By Silvina Ocampo, from Thus Were Their Faces, forthcoming in January from New York Review Classics. Ocampo (1903–93) was an Argentine poet and short-story writer. Translated from the Spanish by Daniel Balderston.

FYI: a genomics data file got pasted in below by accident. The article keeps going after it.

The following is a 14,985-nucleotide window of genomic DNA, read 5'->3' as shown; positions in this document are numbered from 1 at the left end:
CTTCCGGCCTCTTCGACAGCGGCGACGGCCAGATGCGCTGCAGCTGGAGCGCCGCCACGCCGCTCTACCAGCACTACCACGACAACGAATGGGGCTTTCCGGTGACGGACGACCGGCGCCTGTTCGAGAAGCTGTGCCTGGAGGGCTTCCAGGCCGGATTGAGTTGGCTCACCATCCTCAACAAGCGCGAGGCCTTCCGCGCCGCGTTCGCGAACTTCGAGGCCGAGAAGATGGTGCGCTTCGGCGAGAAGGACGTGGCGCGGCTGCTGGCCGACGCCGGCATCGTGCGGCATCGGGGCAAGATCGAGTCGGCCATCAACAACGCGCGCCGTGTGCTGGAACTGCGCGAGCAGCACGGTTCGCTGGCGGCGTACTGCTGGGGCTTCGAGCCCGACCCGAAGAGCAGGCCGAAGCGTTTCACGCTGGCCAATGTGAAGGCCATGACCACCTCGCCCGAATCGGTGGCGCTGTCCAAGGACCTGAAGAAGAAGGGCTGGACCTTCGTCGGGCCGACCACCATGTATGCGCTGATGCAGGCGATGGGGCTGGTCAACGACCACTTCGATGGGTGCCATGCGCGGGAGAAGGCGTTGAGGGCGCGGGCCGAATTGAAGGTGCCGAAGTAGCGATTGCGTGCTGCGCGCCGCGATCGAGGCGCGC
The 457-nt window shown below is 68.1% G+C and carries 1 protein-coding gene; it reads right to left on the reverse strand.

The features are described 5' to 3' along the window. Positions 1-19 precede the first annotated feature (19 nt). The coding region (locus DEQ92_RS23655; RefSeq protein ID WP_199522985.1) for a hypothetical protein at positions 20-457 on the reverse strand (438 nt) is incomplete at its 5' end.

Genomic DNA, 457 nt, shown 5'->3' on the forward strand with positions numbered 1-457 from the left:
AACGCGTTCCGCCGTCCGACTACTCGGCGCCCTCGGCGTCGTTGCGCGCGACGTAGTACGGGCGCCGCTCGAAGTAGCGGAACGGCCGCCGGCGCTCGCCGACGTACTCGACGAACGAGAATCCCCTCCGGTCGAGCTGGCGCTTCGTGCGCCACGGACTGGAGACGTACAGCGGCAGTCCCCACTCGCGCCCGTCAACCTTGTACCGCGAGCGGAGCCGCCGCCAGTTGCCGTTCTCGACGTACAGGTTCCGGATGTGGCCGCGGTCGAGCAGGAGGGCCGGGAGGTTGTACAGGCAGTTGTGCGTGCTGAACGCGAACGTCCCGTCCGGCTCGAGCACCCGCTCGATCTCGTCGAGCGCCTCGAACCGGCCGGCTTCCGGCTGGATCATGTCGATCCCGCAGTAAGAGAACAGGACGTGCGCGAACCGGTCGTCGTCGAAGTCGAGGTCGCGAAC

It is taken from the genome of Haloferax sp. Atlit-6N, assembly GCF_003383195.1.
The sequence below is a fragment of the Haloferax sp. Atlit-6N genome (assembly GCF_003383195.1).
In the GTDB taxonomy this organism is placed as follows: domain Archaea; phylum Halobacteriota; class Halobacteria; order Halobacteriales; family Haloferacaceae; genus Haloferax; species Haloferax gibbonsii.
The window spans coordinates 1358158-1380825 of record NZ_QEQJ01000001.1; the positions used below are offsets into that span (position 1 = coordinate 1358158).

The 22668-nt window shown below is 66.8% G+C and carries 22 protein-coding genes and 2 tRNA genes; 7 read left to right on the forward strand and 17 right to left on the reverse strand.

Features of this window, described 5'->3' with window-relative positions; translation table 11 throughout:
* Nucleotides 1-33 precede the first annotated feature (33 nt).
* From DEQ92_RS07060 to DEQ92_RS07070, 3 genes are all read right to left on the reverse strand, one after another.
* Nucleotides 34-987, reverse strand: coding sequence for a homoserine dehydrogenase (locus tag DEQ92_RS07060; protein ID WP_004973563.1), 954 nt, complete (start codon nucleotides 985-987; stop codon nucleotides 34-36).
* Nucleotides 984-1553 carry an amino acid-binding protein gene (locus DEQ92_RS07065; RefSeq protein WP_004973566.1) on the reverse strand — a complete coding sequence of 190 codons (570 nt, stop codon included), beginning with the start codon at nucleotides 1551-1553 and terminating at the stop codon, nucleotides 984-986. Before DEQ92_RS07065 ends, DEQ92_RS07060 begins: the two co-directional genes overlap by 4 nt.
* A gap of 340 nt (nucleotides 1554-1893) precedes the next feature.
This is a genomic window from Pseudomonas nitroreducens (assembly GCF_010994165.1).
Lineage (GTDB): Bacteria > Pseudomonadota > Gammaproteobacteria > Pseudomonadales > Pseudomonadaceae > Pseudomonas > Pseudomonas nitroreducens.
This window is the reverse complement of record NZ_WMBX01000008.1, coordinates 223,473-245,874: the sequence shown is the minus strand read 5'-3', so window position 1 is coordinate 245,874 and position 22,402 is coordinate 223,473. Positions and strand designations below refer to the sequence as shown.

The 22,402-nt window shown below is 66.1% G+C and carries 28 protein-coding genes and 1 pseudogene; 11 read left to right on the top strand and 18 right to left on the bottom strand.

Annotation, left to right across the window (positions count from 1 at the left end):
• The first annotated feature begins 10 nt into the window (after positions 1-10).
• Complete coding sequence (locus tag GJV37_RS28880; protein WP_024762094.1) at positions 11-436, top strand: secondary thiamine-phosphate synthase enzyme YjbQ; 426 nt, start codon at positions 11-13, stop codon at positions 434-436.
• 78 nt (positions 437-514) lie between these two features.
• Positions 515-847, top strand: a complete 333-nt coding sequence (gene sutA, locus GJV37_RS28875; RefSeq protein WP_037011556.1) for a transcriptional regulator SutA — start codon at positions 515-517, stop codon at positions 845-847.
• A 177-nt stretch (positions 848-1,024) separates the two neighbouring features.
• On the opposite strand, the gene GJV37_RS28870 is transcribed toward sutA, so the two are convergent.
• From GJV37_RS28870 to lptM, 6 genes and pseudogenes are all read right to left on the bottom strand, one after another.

This basement, which is extremely cold in winter, is an Eden in the summer. Some people sit by the door upstairs searching for some cool air on the hottest days in January, dirtying the floor. No window lets in the light or the horrible heat of the day. I have a large mirror, a couch or cot given me by a client who was a millionaire, and four mattresses I have acquired over the years from other girls. In the morning I fill pails (lent me by the doorman of the next building) with water to wash my face and hands. I’m very clean. I have a hanger for my clothes behind a drape, and a mantel for the candlesticks. There is no electricity or water. My bedside table is a chair, and my chair is a velvet pillow. One of my clients, the youngest one, brought bits of old curtains from his grandmother’s house, and I use them to decorate the walls, along with pictures I cut from the magazines. The lady upstairs feeds me lunch; for breakfast I have candy or whatever I can stuff in my pockets. I have to live with mice, and at first it seemed to me that was the only defect of this basement, where I don’t have to pay rent. Now I have noticed that these animals are not so terrible; they are quite discreet. When all’s said and done they’re preferable to flies, so abundant in the fanciest houses in Buenos Aires, such as the places where they used to give me leftovers when I was eleven. While the clients are here the mice keep out of sight: they know the difference between one kind of silence and another. As soon as I am alone they come out in an uproar. They go running by, stopping for a moment and looking at me out of a corner of their eyes, as if they guessed what I think of them. Sometimes they eat a bit of cheese or bread from the floor. They’re not afraid of me, nor I of them. The worst of it is that I can’t store any food because they eat it before I have a chance to try anything myself. There are evil-minded people who are pleased at this and call me Fermina, the Mouse Lady. I don’t like humoring them, which is why I refuse to ask them to lend me traps to kill the mice. One of them, the oldest one, is named Charlie Chaplin, another is Gregory Peck, another Marlon Brando, another Duilio Marzio; one that is very playful is named Daniel Gélin, another is Yul Brynner; one female is Gina Lollobrigida and another is Sophia Loren. It is strange how these little animals have taken possession of a basement where they must have lived before I arrived. Even the damp spots on the wall have taken the form of mice; they are dark and rather long, with two little ears and a long pointed tail. When nobody is watching, I gather food for them in one of the saucers the man who lives in the house across the way gave me. I don’t want them to leave me. If some neighbor comes and wants to exterminate them with traps or a cat, I’ll make a fuss he’ll never forget as long as he lives. They have announced that this house will be torn down, but I won’t leave here until I die. Up above they’re packing trunks and baskets and constantly making packages. There are moving vans by the front door, but I walk by them as if I didn’t see them. I never begged for a cent from those people. They spy on me all day long and believe I am with clients because I talk to myself to annoy them. Since they’re angry with me, they lock me in; since I’m angry with them, I don’t ask them to open the door. For the last two days the mice have been acting very strangely: one brought me a ring, another a bracelet, and a third, the smartest one, brought me a necklace. At first I couldn’t believe it, and nobody else will believe it. I’m happy. What does it matter if it’s all a dream? I’m thirsty: I drink my own sweat. I’m hungry: I chew on my fingers and hair. The police won’t come looking for me. They won’t ask me for a health certificate or a certificate of good conduct. The ceiling is falling in, bits of straw are floating down: it must be the beginning of the demolition. I hear cries, none of them calling my name. The mice are afraid. Poor things! They don’t know, don’t understand how the world is. They don’t know the joy of revenge. I look at myself in a little mirror: the times I have looked at myself in the mirror. I have never been so beautiful.